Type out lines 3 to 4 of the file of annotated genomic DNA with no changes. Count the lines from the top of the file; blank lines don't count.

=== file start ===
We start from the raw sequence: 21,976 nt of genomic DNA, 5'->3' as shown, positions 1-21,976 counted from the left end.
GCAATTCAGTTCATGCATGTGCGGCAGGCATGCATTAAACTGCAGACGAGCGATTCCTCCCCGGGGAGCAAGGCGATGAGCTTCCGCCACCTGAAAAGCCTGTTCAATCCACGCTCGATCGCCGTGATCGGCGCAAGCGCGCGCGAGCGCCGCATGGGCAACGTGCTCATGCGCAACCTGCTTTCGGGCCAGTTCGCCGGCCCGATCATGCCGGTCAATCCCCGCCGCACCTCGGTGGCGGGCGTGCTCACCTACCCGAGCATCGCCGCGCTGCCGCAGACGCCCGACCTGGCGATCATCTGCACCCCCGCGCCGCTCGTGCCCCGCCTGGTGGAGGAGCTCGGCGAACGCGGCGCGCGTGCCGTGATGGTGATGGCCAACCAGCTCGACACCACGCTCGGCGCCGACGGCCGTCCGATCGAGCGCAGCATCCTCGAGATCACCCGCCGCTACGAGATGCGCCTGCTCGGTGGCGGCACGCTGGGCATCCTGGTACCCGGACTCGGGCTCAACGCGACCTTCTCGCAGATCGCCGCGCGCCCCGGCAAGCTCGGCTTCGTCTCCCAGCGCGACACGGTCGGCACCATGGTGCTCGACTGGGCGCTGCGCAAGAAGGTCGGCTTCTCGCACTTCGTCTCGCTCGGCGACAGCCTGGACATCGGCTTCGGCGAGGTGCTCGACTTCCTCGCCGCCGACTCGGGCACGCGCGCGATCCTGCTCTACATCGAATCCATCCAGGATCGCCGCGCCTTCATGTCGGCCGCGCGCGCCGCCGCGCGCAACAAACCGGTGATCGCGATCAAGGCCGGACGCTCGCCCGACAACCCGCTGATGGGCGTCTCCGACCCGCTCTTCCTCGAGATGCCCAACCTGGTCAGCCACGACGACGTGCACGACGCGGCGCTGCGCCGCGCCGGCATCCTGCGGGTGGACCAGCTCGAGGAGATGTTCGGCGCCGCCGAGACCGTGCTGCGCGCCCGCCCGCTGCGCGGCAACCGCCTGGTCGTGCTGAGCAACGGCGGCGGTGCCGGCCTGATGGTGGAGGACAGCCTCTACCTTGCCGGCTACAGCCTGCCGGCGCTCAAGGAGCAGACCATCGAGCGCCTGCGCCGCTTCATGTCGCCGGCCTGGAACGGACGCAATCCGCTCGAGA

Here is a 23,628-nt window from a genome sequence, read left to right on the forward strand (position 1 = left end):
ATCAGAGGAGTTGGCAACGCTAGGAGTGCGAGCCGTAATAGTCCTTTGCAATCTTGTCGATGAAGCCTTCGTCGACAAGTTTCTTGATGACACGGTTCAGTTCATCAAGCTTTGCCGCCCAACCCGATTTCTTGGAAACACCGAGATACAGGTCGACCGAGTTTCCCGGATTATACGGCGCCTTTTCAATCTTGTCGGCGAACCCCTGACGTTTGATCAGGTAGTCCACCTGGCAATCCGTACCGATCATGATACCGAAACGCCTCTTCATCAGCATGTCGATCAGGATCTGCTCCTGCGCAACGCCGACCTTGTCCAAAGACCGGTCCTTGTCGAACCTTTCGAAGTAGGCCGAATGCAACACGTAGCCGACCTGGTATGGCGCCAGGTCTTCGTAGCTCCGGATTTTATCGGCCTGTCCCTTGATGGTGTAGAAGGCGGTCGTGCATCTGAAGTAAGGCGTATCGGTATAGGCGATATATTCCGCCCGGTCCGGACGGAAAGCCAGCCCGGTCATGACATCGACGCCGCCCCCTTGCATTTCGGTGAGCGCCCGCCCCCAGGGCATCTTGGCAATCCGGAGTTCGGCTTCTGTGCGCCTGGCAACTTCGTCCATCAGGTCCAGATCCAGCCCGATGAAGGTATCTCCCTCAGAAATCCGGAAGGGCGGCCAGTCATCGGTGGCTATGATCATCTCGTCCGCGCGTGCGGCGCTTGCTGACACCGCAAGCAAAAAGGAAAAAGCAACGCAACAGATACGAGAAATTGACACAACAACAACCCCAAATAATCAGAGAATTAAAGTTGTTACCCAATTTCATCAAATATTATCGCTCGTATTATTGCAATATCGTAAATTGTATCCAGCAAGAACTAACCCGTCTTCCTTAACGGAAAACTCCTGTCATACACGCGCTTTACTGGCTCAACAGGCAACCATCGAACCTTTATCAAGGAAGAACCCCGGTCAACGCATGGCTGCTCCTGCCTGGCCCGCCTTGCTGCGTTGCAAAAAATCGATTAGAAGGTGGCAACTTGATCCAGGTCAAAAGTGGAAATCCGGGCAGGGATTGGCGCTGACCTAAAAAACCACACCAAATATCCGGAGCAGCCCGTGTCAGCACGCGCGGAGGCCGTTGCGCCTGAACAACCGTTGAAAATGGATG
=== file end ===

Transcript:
Here is a 23,628-nt window from a genome sequence, read left to right on the forward strand (position 1 = left end):
ATCAGAGGAGTTGGCAACGCTAGGAGTGCGAGCCGTAATAGTCCTTTGCAATCTTGTCGATGAAGCCTTCGTCGACAAGTTTCTTGATGACACGGTTCAGTTCATCAAGCTTTGCCGCCCAACCCGATTTCTTGGAAACACCGAGATACAGGTCGACCGAGTTTCCCGGATTATACGGCGCCTTTTCAATCTTGTCGGCGAACCCCTGACGTTTGATCAGGTAGTCCACCTGGCAATCCGTACCGATCATGATACCGAAACGCCTCTTCATCAGCATGTCGATCAGGATCTGCTCCTGCGCAACGCCGACCTTGTCCAAAGACCGGTCCTTGTCGAACCTTTCGAAGTAGGCCGAATGCAACACGTAGCCGACCTGGTATGGCGCCAGGTCTTCGTAGCTCCGGATTTTATCGGCCTGTCCCTTGATGGTGTAGAAGGCGGTCGTGCATCTGAAGTAAGGCGTATCGGTATAGGCGATATATTCCGCCCGGTCCGGACGGAAAGCCAGCCCGGTCATGACATCGACGCCGCCCCCTTGCATTTCGGTGAGCGCCCGCCCCCAGGGCATCTTGGCAATCCGGAGTTCGGCTTCTGTGCGCCTGGCAACTTCGTCCATCAGGTCCAGATCCAGCCCGATGAAGGTATCTCCCTCAGAAATCCGGAAGGGCGGCCAGTCATCGGTGGCTATGATCATCTCGTCCGCGCGTGCGGCGCTTGCTGACACCGCAAGCAAAAAGGAAAAAGCAACGCAACAGATACGAGAAATTGACACAACAACAACCCCAAATAATCAGAGAATTAAAGTTGTTACCCAATTTCATCAAATATTATCGCTCGTATTATTGCAATATCGTAAATTGTATCCAGCAAGAACTAACCCGTCTTCCTTAACGGAAAACTCCTGTCATACACGCGCTTTACTGGCTCAACAGGCAACCATCGAACCTTTATCAAGGAAGAACCCCGGTCAACGCATGGCTGCTCCTGCCTGGCCCGCCTTGCTGCGTTGCAAAAAATCGATTAGAAGGTGGCAACTTGATCCAGGTCAAAAGTGGAAATCCGGGCAGGGATTGGCGCTGACCTAAAAAACCACACCAAATATCCGGAGCAGCCCGTGTCAGCACGCGCGGAGGCCGTTGCGCCTGAACAACCGTTGAAAATGGATG